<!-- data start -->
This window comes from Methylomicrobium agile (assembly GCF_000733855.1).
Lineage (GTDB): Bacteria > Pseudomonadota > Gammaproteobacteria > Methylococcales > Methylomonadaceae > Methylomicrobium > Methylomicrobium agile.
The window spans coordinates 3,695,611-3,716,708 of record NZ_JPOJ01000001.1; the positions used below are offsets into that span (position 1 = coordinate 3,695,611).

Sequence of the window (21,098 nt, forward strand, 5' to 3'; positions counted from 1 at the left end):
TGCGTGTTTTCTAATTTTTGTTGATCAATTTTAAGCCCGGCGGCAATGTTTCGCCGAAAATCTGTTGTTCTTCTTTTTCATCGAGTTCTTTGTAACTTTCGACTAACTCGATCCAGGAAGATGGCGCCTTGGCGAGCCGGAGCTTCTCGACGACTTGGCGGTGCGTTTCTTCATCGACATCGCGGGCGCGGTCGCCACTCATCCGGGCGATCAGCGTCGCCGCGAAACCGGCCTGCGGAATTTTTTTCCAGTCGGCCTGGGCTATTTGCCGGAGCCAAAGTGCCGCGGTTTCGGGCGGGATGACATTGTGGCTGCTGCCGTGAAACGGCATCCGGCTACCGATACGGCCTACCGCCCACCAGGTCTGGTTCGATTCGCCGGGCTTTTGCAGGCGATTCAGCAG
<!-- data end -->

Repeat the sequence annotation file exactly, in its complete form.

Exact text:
This window comes from Methylomicrobium agile (assembly GCF_000733855.1).
Lineage (GTDB): Bacteria > Pseudomonadota > Gammaproteobacteria > Methylococcales > Methylomonadaceae > Methylomicrobium > Methylomicrobium agile.
The window spans coordinates 3,695,611-3,716,708 of record NZ_JPOJ01000001.1; the positions used below are offsets into that span (position 1 = coordinate 3,695,611).

Sequence of the window (21,098 nt, forward strand, 5' to 3'; positions counted from 1 at the left end):
TGCGTGTTTTCTAATTTTTGTTGATCAATTTTAAGCCCGGCGGCAATGTTTCGCCGAAAATCTGTTGTTCTTCTTTTTCATCGAGTTCTTTGTAACTTTCGACTAACTCGATCCAGGAAGATGGCGCCTTGGCGAGCCGGAGCTTCTCGACGACTTGGCGGTGCGTTTCTTCATCGACATCGCGGGCGCGGTCGCCACTCATCCGGGCGATCAGCGTCGCCGCGAAACCGGCCTGCGGAATTTTTTTCCAGTCGGCCTGGGCTATTTGCCGGAGCCAAAGTGCCGCGGTTTCGGGCGGGATGACATTGTGGCTGCTGCCGTGAAACGGCATCCGGCTACCGATACGGCCTACCGCCCACCAGGTCTGGTTCGATTCGCCGGGCTTTTGCAGGCGATTCAGCAG